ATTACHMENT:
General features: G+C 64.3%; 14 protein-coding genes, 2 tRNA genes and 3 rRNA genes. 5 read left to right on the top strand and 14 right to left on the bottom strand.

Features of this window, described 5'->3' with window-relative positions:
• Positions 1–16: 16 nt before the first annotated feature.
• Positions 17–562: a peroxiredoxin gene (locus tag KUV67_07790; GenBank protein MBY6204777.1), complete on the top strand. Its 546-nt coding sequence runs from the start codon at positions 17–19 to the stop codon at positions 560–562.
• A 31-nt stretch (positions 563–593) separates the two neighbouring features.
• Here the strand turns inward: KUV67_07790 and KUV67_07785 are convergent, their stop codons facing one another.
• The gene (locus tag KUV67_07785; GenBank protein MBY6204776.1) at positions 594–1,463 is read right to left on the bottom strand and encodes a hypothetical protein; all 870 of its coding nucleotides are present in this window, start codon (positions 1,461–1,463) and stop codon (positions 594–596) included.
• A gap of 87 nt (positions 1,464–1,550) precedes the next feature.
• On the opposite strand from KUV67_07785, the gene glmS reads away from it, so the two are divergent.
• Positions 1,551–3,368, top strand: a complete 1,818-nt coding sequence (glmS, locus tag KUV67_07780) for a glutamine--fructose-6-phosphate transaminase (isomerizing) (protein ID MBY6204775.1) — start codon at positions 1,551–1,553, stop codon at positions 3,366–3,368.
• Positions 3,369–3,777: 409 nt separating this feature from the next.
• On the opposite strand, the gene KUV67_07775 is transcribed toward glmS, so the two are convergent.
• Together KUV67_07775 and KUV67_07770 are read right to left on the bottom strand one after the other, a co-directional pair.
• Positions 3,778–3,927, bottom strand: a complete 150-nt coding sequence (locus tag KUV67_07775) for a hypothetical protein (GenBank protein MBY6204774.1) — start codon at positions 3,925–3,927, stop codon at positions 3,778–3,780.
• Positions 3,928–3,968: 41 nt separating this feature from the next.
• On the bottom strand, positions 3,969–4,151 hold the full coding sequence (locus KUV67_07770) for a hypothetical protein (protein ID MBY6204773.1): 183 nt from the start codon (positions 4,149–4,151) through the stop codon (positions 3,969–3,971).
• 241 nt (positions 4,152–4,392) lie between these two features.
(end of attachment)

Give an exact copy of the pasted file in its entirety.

General features: G+C 64.3%; 14 protein-coding genes, 2 tRNA genes and 3 rRNA genes. 5 read left to right on the top strand and 14 right to left on the bottom strand.

Features of this window, described 5'->3' with window-relative positions:
• Positions 1–16: 16 nt before the first annotated feature.
• Positions 17–562: a peroxiredoxin gene (locus tag KUV67_07790; GenBank protein MBY6204777.1), complete on the top strand. Its 546-nt coding sequence runs from the start codon at positions 17–19 to the stop codon at positions 560–562.
• A 31-nt stretch (positions 563–593) separates the two neighbouring features.
• Here the strand turns inward: KUV67_07790 and KUV67_07785 are convergent, their stop codons facing one another.
• The gene (locus tag KUV67_07785; GenBank protein MBY6204776.1) at positions 594–1,463 is read right to left on the bottom strand and encodes a hypothetical protein; all 870 of its coding nucleotides are present in this window, start codon (positions 1,461–1,463) and stop codon (positions 594–596) included.
• A gap of 87 nt (positions 1,464–1,550) precedes the next feature.
• On the opposite strand from KUV67_07785, the gene glmS reads away from it, so the two are divergent.
• Positions 1,551–3,368, top strand: a complete 1,818-nt coding sequence (glmS, locus tag KUV67_07780) for a glutamine--fructose-6-phosphate transaminase (isomerizing) (protein ID MBY6204775.1) — start codon at positions 1,551–1,553, stop codon at positions 3,366–3,368.
• Positions 3,369–3,777: 409 nt separating this feature from the next.
• On the opposite strand, the gene KUV67_07775 is transcribed toward glmS, so the two are convergent.
• Together KUV67_07775 and KUV67_07770 are read right to left on the bottom strand one after the other, a co-directional pair.
• Positions 3,778–3,927, bottom strand: a complete 150-nt coding sequence (locus tag KUV67_07775) for a hypothetical protein (GenBank protein MBY6204774.1) — start codon at positions 3,925–3,927, stop codon at positions 3,778–3,780.
• Positions 3,928–3,968: 41 nt separating this feature from the next.
• On the bottom strand, positions 3,969–4,151 hold the full coding sequence (locus KUV67_07770) for a hypothetical protein (protein ID MBY6204773.1): 183 nt from the start codon (positions 4,149–4,151) through the stop codon (positions 3,969–3,971).
• 241 nt (positions 4,152–4,392) lie between these two features.